More than a century ago, the Baltimore region was dealing with a different, lethal pandemic, as it began to hit area military bases this week in 1918 before ravaging the city.
After more than six months of the COVID-19 pandemic in the United States, the virus has spread much farther in Baltimore than 1918 influenza had after six or seven months, with more than 15,000 confirmed coronavirus cases in Baltimore City. As of Sept. 19, 1918, health officials in Baltimore said they didn’t fear a virus outbreak. The pandemic was misnamed the “Spanish Flu” at the time. The suspected ground zero of the 1918 flu outbreak ranges from Kansas to China. But it was clear to U.S. officials even in 1918 that it didn’t start in Spain.
Other cities had been ravaged by the flu, but Baltimore didn’t seem destined to become one, the city’s health commissioner, Dr. John D. Blake, said at the time. There weren’t any known cases in the city.
“There is no special reason that I know of to fear an outbreak of this disease in our city,” Blake told The Baltimore Sun.
Just a few days later, the tables turned.
On Sept. 23, 1918, soldiers at Camp Meade in Anne Arundel County came down with the flu. They were believed to have contracted the disease while off base. The solutions implemented back then were similar to some of the state’s initial reactions to the coronavirus; those showing any symptoms would be isolated immediately, but the camp didn’t ban visitors or shut down large gatherings.
One day later, the camp had more than 500 reported cases, forcing officials to close its theater and auditorium, each of which held more than 2,000 people. Nurses also began to fall victim to the disease, but no immediate quarantine order was put in place. There was some optimism, however, that the camp could stem the tide if the weather conditions continued to improve.
“While the situation is an extremely disagreeable one it is by no means alarming,” wrote Baltimore Sun correspondent Vincent De P. Fitzpatrick.
By the next day, Sept. 25, cases doubled to more than 1,000 and the camp instituted a quarantine, banning visitors. Nationwide, there were nearly 30,000 cases of the flu in Army bases by Sept. 26, including more than 500 deaths. The Baltimore Red Cross called for volunteers to make masks for soldiers at camps around Baltimore.
Baltimore’s health department still remained optimistic that there wouldn’t be a “serious outbreak” of the flu among the civilian population. It was no more dangerous than an ordinary flu, officials claimed, and cases at military camps were growing “slowly.”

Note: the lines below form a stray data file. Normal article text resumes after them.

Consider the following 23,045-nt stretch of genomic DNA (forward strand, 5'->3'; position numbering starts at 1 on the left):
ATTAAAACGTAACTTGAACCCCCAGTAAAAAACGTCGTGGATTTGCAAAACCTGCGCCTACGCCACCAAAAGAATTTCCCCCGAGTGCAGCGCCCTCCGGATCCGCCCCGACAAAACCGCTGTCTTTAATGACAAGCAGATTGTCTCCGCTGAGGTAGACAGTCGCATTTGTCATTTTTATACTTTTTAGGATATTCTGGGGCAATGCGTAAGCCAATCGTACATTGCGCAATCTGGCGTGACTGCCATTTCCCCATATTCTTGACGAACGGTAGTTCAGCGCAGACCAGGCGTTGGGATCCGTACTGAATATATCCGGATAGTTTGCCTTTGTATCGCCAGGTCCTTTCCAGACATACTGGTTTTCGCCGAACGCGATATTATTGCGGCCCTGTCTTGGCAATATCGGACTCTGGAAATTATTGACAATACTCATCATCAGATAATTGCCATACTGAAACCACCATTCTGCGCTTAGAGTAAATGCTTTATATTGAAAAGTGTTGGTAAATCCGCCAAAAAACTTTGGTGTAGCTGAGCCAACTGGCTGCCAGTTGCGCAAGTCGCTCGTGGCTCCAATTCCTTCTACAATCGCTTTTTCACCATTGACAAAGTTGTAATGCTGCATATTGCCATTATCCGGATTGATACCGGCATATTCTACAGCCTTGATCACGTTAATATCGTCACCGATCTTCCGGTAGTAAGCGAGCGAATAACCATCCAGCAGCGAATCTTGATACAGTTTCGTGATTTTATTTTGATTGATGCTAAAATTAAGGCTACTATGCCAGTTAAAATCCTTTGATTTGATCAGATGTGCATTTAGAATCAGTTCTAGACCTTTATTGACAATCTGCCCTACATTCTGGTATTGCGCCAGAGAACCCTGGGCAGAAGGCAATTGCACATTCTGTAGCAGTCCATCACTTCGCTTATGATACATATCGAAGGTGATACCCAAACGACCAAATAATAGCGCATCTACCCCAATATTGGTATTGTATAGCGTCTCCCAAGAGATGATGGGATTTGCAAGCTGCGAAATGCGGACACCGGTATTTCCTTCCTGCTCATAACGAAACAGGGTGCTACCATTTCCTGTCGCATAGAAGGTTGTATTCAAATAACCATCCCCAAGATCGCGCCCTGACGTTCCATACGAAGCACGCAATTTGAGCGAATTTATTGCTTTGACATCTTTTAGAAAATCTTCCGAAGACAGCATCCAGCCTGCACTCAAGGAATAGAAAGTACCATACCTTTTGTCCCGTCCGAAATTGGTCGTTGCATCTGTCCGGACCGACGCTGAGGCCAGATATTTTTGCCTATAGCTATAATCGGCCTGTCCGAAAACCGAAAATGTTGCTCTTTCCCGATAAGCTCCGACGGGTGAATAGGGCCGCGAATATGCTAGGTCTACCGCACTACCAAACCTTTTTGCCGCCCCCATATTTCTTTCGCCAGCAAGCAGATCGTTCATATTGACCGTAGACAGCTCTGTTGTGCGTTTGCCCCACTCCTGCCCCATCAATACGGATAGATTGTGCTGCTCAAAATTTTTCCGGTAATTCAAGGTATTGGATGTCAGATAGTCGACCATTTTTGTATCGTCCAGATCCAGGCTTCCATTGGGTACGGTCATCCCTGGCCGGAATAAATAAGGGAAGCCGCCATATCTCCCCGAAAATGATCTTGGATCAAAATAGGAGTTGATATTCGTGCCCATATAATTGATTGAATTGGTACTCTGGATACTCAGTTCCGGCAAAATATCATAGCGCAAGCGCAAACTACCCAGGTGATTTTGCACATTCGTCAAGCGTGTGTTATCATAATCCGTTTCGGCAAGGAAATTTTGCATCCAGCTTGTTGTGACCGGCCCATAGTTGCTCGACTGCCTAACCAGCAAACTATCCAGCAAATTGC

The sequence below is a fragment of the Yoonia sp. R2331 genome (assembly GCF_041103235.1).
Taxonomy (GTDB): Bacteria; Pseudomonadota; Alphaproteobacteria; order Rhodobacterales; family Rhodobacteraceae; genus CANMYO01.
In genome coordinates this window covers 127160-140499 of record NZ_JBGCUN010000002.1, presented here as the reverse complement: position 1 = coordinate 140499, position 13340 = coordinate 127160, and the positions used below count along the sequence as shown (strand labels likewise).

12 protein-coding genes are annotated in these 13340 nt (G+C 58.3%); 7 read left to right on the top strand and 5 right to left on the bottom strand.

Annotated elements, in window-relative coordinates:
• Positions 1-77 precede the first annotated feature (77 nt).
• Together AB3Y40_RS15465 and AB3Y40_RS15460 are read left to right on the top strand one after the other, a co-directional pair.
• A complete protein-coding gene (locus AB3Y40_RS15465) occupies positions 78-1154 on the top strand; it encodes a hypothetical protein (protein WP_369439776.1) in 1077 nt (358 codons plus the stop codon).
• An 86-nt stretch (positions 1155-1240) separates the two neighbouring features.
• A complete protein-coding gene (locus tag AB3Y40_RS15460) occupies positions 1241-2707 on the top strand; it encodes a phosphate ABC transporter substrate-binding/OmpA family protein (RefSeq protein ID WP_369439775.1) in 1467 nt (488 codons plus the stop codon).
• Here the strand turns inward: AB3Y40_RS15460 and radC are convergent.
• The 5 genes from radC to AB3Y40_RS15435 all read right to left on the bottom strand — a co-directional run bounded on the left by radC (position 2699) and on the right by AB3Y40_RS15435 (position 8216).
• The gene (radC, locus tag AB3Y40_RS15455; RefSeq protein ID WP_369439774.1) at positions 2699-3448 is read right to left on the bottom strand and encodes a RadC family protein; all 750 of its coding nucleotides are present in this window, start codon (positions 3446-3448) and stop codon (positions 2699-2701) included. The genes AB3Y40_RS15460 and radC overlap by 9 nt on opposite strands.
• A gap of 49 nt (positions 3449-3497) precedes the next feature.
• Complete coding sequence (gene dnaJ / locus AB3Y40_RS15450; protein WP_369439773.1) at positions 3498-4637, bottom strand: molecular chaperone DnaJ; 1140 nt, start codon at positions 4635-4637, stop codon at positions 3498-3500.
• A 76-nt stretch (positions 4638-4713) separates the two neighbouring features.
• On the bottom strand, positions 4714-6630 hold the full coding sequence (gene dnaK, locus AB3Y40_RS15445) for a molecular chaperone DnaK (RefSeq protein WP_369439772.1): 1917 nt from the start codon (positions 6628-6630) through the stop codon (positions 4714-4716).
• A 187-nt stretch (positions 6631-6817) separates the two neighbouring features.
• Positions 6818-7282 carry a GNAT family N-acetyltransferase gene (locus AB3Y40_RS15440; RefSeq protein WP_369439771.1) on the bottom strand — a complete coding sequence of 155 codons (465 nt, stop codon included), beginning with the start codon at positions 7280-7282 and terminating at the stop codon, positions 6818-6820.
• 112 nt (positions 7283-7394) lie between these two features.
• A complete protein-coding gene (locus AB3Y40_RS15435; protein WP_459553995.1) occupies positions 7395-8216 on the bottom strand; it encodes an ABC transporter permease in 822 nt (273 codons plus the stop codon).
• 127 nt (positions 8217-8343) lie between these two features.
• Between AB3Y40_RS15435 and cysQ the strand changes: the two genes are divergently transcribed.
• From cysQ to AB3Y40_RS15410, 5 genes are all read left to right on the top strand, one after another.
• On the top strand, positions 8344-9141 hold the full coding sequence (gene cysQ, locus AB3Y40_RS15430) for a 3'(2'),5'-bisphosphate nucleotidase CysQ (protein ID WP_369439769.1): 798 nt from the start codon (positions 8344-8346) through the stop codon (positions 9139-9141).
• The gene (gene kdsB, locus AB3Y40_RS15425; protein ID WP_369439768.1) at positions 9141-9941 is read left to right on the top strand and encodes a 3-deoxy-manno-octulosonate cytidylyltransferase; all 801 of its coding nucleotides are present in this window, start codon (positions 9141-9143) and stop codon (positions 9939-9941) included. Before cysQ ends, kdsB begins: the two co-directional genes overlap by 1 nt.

The data didn’t seem to back that claim.
The cases at Camp Meade had ballooned to 1,900 by Sept. 27. There were also outbreaks with more than 1,100 cases at Edgewood, about 300 cases at Fort McHenry and more at Baltimore’s Camp Holabird.
By Sept. 29, Dr. C. Hampson Jones, chief of Maryland’s state board of health, said the flu was spreading throughout Baltimore and the state, and he urged residents to take precautions. The next day, local hospitals were at capacity with patients suffering from severe pneumonia due to the flu, forcing them to turn away patients just days later.
By Oct. 3, the city reported 440 cases of the flu and eight deaths. Blake initially opted against large-scale restrictions on businesses, schools and gatherings.
“Drastic measures will not stop influenza or any contagious disease,” Blake said in the Oct. 6 morning edition of The Sun. “They only ex[c]ite people, throw them into a nervous state and lower their resistance to the disease.”
On Oct. 8, Baltimore County schools closed at the direction of the county, and the Catholic Church suspended some of its Masses. By Oct. 9, Blake changed course and ordered stores to open no earlier than 9:30 a.m. and close no later than 4:30 p.m. and recommended food service workers and hospital attendants wear masks.
There were 85 reported deaths and 1,525 new cases in the city in a 24-hour period around when Blake issued the order. Blake later banned public gatherings and ordered churches to close on Oct. 13.
By Oct. 11, nearly 7,000 had died in the Army camps from the flu, close to the number that died in a year of battle in World War I.
About 10 days after churches closed, cases dipped significantly, leading Blake to believe the city was getting through the flu. By Oct. 27, Blake reopened churches for all services, save for funerals. By Nov. 1, Blake reopened schools and eased nearly all other restrictions due to declining cases, at which point more than 3,000 Baltimoreans had died from the flu.
Baltimore Sun librarian Paul McCardell and the Associated Press contributed to this article.